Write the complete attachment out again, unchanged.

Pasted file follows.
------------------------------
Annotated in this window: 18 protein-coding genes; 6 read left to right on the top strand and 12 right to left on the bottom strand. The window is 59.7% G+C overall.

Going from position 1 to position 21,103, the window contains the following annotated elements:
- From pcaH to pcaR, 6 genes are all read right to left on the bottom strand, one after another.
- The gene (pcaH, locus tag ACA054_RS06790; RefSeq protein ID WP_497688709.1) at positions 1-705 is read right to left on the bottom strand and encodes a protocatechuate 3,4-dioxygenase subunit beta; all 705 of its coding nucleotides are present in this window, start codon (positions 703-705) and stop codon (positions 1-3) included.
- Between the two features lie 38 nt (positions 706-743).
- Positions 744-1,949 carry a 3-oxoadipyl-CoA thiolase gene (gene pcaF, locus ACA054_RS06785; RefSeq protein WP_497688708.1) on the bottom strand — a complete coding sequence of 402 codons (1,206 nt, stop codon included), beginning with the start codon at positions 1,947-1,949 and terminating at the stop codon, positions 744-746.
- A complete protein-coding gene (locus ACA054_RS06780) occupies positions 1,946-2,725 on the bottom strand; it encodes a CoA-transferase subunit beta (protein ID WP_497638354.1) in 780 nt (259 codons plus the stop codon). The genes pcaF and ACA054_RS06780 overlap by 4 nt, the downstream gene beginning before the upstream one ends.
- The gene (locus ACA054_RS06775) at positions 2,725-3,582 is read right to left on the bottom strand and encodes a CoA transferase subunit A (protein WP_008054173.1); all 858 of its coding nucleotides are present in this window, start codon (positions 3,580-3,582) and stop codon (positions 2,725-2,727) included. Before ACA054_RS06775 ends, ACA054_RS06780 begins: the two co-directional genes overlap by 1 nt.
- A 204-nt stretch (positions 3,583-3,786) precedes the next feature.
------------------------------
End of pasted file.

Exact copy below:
Annotated in this window: 18 protein-coding genes; 6 read left to right on the top strand and 12 right to left on the bottom strand. The window is 59.7% G+C overall.

Going from position 1 to position 21,103, the window contains the following annotated elements:
- From pcaH to pcaR, 6 genes are all read right to left on the bottom strand, one after another.
- The gene (pcaH, locus tag ACA054_RS06790; RefSeq protein ID WP_497688709.1) at positions 1-705 is read right to left on the bottom strand and encodes a protocatechuate 3,4-dioxygenase subunit beta; all 705 of its coding nucleotides are present in this window, start codon (positions 703-705) and stop codon (positions 1-3) included.
- Between the two features lie 38 nt (positions 706-743).
- Positions 744-1,949 carry a 3-oxoadipyl-CoA thiolase gene (gene pcaF, locus ACA054_RS06785; RefSeq protein WP_497688708.1) on the bottom strand — a complete coding sequence of 402 codons (1,206 nt, stop codon included), beginning with the start codon at positions 1,947-1,949 and terminating at the stop codon, positions 744-746.
- A complete protein-coding gene (locus ACA054_RS06780) occupies positions 1,946-2,725 on the bottom strand; it encodes a CoA-transferase subunit beta (protein ID WP_497638354.1) in 780 nt (259 codons plus the stop codon). The genes pcaF and ACA054_RS06780 overlap by 4 nt, the downstream gene beginning before the upstream one ends.
- The gene (locus ACA054_RS06775) at positions 2,725-3,582 is read right to left on the bottom strand and encodes a CoA transferase subunit A (protein WP_008054173.1); all 858 of its coding nucleotides are present in this window, start codon (positions 3,580-3,582) and stop codon (positions 2,725-2,727) included. Before ACA054_RS06775 ends, ACA054_RS06780 begins: the two co-directional genes overlap by 1 nt.
- A 204-nt stretch (positions 3,583-3,786) precedes the next feature.